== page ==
Clay Culture: Lustron Homes

1 Exterior view of the completed Lustron installation at the Ohio History Connection (OHC) in Columbus, Ohio. Courtesy of the Ohio History Connection.

While porcelain-enameled steel is still found in various products, places, and applications in modern homes, at one point in history it looked like houses of the future would be made entirely of this material.

From 1948–1950, the Lustron Corporation used an assembly line in a former war-plane manufacturing factory in Columbus, Ohio, to manufacture porcelain-enamel houses as a quick and low-cost solution to the post-World War II housing crisis. “The 1 million-square-foot factory (about the size of 22 football fields) contained about 8 miles of automated conveyors, 163 presses, 11 furnaces, and the largest porcelain-enameling setup in the world,” according to the Ohio History Connection website.1

2 Lustron panels laid out after delivery to OHC. Courtesy of the Ohio History Connection.

3 Installation exterior view at OHC. Courtesy of the Ohio History Connection.

Lustron houses were constructed from steel framing clad with porcelain-enameled steel panels on the exterior and interior walls and roof. Houses were shipped as kits of more than 3000 parts, assembled on-site with the guidance of an instruction manual. These modular construction kits contained an entire home—including windows, doors, gutters, toilets, sinks, baseboards, counters, and a heating system—so that all inhabitants had to add were appliances and furnishings.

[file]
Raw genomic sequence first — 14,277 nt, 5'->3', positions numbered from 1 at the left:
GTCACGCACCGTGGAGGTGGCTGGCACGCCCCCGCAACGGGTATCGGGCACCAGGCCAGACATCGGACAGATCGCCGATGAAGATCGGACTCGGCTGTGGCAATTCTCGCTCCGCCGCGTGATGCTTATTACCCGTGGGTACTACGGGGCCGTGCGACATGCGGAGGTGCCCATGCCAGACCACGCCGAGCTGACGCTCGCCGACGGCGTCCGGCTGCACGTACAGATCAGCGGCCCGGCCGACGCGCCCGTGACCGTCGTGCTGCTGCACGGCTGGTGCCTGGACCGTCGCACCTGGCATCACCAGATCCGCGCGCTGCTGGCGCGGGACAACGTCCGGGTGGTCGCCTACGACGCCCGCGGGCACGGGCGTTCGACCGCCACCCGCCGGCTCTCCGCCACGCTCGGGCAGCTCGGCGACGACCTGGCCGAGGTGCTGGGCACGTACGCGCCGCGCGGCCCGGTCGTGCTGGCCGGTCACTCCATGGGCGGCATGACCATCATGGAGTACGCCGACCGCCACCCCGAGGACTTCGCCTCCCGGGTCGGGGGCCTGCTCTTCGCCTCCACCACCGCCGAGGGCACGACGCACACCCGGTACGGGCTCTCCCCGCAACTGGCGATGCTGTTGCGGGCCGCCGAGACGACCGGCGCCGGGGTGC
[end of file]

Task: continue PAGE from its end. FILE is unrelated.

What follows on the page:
Although the factory ultimately ran into production issues, about 2680 Lustron porcelain-enamel homes were built across the country, of which 1500 are estimated to survive today. Lustron was the first to commercialize porcelain-enamel houses, however, it was not the first to manufacture them. About 20 years prior, a partnership of the Ferro Enamel Corporation and American Rolling Mill Company (Armco) manufactured the world’s first porcelain-enamel house and debuted it at the 1933 World’s Fair in Chicago, Illinois.

4 Elevated view of the Lustron frame installation at OHC. Courtesy of the Ohio History Connection.

5 Lustron bedroom installation view at OHC. Courtesy of the Ohio History Connection.

6 Lustron kitchen from “1950s: Building the American Dream” at OHC. Courtesy of the Ohio History Connection.

7 Lustron dining room from “1950s: Building the American Dream” at OHC. Courtesy of the Ohio History Connection.

The Armco-Ferro house—a seemingly frameless structure built from bolted corrugated panels clad with porcelain-enameled steel panels—was one of several homes debuted at the fair under a “Century of Progress” theme, meant to inspire a hopeful vision of innovative futuristic homes to a society weary from the Great Depression. Fully restored, the Armco-Ferro house still stands today and can be toured at Indiana Dunes National Lakeshore in Beverly Shores, Indiana.

8 Forget a glass house—Lustron once offered an all-ceramic-clad abode to call home. Photo: Daniel Case; Wikimedia (CC BY-SA 3.0).

Note:
1. “Detailed Description of the Lustron System.” Ohio History Connection. https://www.ohiohistory.org/visit/exhibits/ohio-history-center-exhibits/1950s-building-the-american-dream/lustron-about/help-for-lustrons/meet-the-lustrons/meet-system/meet-system-detailed.

the author April Gocha is a freelance science editor and writer living in San Marcos, Texas. She covers biomedical science, materials science, and all other manners of things scientific in the natural and man-made world.

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